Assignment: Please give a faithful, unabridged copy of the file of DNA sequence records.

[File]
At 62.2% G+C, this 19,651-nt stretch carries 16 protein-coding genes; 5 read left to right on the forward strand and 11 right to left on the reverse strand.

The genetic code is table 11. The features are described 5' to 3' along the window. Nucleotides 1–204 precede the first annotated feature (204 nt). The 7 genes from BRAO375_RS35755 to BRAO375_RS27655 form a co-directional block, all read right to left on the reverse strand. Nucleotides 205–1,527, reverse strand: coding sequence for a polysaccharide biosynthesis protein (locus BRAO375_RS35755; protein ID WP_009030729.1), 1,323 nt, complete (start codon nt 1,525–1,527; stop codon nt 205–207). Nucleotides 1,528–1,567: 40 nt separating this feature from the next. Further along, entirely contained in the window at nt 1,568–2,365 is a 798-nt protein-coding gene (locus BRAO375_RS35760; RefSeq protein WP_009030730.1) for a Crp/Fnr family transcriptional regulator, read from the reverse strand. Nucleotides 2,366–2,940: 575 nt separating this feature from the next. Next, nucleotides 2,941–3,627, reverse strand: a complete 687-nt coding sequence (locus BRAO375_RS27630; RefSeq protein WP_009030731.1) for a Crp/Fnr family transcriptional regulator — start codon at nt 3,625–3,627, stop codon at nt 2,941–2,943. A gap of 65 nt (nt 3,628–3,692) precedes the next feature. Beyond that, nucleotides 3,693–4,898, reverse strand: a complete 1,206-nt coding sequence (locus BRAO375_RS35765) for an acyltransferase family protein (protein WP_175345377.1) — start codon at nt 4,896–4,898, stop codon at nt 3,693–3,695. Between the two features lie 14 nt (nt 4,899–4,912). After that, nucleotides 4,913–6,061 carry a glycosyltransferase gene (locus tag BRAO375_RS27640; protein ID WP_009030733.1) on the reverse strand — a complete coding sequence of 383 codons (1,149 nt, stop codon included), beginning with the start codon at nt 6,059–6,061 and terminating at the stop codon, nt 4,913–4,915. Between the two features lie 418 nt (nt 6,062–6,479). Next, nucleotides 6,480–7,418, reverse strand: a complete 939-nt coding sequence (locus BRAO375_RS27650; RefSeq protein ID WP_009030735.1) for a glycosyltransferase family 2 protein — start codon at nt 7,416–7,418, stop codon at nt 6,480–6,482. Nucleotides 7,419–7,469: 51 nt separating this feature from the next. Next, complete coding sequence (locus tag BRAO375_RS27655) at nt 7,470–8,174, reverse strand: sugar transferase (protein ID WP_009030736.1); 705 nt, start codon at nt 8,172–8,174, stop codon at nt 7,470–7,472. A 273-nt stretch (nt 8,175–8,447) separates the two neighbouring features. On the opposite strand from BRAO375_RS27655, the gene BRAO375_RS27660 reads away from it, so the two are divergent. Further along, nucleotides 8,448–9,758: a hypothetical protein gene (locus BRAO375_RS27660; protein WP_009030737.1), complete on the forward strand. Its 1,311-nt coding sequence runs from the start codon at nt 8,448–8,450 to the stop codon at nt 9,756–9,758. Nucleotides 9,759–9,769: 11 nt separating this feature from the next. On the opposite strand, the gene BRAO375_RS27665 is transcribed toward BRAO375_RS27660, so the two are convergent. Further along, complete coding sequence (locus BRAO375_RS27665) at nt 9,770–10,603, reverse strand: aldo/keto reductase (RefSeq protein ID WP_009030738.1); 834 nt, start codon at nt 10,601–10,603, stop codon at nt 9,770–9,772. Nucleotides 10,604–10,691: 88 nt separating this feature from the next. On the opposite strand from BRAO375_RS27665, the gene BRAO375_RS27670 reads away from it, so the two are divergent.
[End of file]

At 62.2% G+C, this 19,651-nt stretch carries 16 protein-coding genes; 5 read left to right on the forward strand and 11 right to left on the reverse strand.

The genetic code is table 11. The features are described 5' to 3' along the window. Nucleotides 1–204 precede the first annotated feature (204 nt). The 7 genes from BRAO375_RS35755 to BRAO375_RS27655 form a co-directional block, all read right to left on the reverse strand. Nucleotides 205–1,527, reverse strand: coding sequence for a polysaccharide biosynthesis protein (locus BRAO375_RS35755; protein ID WP_009030729.1), 1,323 nt, complete (start codon nt 1,525–1,527; stop codon nt 205–207). Nucleotides 1,528–1,567: 40 nt separating this feature from the next. Further along, entirely contained in the window at nt 1,568–2,365 is a 798-nt protein-coding gene (locus BRAO375_RS35760; RefSeq protein WP_009030730.1) for a Crp/Fnr family transcriptional regulator, read from the reverse strand. Nucleotides 2,366–2,940: 575 nt separating this feature from the next. Next, nucleotides 2,941–3,627, reverse strand: a complete 687-nt coding sequence (locus BRAO375_RS27630; RefSeq protein WP_009030731.1) for a Crp/Fnr family transcriptional regulator — start codon at nt 3,625–3,627, stop codon at nt 2,941–2,943. A gap of 65 nt (nt 3,628–3,692) precedes the next feature. Beyond that, nucleotides 3,693–4,898, reverse strand: a complete 1,206-nt coding sequence (locus BRAO375_RS35765) for an acyltransferase family protein (protein WP_175345377.1) — start codon at nt 4,896–4,898, stop codon at nt 3,693–3,695. Between the two features lie 14 nt (nt 4,899–4,912). After that, nucleotides 4,913–6,061 carry a glycosyltransferase gene (locus tag BRAO375_RS27640; protein ID WP_009030733.1) on the reverse strand — a complete coding sequence of 383 codons (1,149 nt, stop codon included), beginning with the start codon at nt 6,059–6,061 and terminating at the stop codon, nt 4,913–4,915. Between the two features lie 418 nt (nt 6,062–6,479). Next, nucleotides 6,480–7,418, reverse strand: a complete 939-nt coding sequence (locus BRAO375_RS27650; RefSeq protein ID WP_009030735.1) for a glycosyltransferase family 2 protein — start codon at nt 7,416–7,418, stop codon at nt 6,480–6,482. Nucleotides 7,419–7,469: 51 nt separating this feature from the next. Next, complete coding sequence (locus tag BRAO375_RS27655) at nt 7,470–8,174, reverse strand: sugar transferase (protein ID WP_009030736.1); 705 nt, start codon at nt 8,172–8,174, stop codon at nt 7,470–7,472. A 273-nt stretch (nt 8,175–8,447) separates the two neighbouring features. On the opposite strand from BRAO375_RS27655, the gene BRAO375_RS27660 reads away from it, so the two are divergent. Further along, nucleotides 8,448–9,758: a hypothetical protein gene (locus BRAO375_RS27660; protein WP_009030737.1), complete on the forward strand. Its 1,311-nt coding sequence runs from the start codon at nt 8,448–8,450 to the stop codon at nt 9,756–9,758. Nucleotides 9,759–9,769: 11 nt separating this feature from the next. On the opposite strand, the gene BRAO375_RS27665 is transcribed toward BRAO375_RS27660, so the two are convergent. Further along, complete coding sequence (locus BRAO375_RS27665) at nt 9,770–10,603, reverse strand: aldo/keto reductase (RefSeq protein ID WP_009030738.1); 834 nt, start codon at nt 10,601–10,603, stop codon at nt 9,770–9,772. Nucleotides 10,604–10,691: 88 nt separating this feature from the next. On the opposite strand from BRAO375_RS27665, the gene BRAO375_RS27670 reads away from it, so the two are divergent.